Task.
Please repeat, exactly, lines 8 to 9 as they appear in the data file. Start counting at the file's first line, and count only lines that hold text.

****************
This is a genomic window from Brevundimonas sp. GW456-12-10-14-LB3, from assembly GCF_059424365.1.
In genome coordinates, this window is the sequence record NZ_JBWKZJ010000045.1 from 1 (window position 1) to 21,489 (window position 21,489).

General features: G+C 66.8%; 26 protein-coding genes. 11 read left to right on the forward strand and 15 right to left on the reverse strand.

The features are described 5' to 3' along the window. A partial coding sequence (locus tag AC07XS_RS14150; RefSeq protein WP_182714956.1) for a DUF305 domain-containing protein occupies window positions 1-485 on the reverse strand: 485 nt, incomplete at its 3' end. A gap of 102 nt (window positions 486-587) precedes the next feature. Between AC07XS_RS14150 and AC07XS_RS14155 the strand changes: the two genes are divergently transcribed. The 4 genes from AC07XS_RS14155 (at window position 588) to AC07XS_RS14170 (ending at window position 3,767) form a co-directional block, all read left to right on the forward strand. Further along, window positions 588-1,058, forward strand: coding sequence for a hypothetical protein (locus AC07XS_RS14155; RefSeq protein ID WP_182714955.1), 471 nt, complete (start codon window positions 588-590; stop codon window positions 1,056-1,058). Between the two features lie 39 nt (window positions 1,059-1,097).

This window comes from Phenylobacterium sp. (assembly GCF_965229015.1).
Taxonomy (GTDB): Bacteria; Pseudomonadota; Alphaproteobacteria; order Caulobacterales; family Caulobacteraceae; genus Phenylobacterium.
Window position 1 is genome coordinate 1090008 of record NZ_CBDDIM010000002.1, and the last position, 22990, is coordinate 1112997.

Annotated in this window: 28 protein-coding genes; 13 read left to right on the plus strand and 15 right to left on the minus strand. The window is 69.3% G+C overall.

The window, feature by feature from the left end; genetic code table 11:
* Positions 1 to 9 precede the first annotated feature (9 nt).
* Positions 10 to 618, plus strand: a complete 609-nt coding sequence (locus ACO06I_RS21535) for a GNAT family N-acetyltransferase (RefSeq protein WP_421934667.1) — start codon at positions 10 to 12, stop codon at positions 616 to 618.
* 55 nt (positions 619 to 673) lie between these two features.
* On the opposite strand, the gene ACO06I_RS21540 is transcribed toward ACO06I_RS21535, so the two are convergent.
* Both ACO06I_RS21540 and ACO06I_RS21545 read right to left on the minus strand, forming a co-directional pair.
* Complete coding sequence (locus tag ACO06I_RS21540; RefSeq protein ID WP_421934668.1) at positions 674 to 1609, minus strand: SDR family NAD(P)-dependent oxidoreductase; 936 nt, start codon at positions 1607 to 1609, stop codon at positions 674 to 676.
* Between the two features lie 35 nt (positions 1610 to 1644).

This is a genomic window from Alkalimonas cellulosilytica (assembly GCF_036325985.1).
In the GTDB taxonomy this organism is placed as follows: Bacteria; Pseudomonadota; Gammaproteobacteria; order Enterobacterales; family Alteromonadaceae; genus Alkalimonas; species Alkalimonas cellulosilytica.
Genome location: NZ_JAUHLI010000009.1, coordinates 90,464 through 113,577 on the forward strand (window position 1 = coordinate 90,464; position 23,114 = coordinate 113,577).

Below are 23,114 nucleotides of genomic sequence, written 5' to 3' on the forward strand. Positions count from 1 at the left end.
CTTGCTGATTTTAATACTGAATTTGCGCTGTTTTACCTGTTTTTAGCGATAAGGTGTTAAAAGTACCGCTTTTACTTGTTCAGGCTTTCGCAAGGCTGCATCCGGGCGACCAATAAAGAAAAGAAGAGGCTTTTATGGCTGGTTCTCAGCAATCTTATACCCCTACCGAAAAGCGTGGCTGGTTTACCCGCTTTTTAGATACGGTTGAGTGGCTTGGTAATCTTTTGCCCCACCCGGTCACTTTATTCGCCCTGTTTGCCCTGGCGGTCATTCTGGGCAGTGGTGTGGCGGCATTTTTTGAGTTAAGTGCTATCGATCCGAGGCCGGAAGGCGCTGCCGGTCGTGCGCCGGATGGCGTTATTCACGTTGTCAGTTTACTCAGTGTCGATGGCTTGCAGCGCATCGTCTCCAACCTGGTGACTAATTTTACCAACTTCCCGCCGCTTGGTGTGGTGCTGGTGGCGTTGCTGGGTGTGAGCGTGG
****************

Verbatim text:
Annotated in this window: 28 protein-coding genes; 13 read left to right on the plus strand and 15 right to left on the minus strand. The window is 69.3% G+C overall.

The window, feature by feature from the left end; genetic code table 11: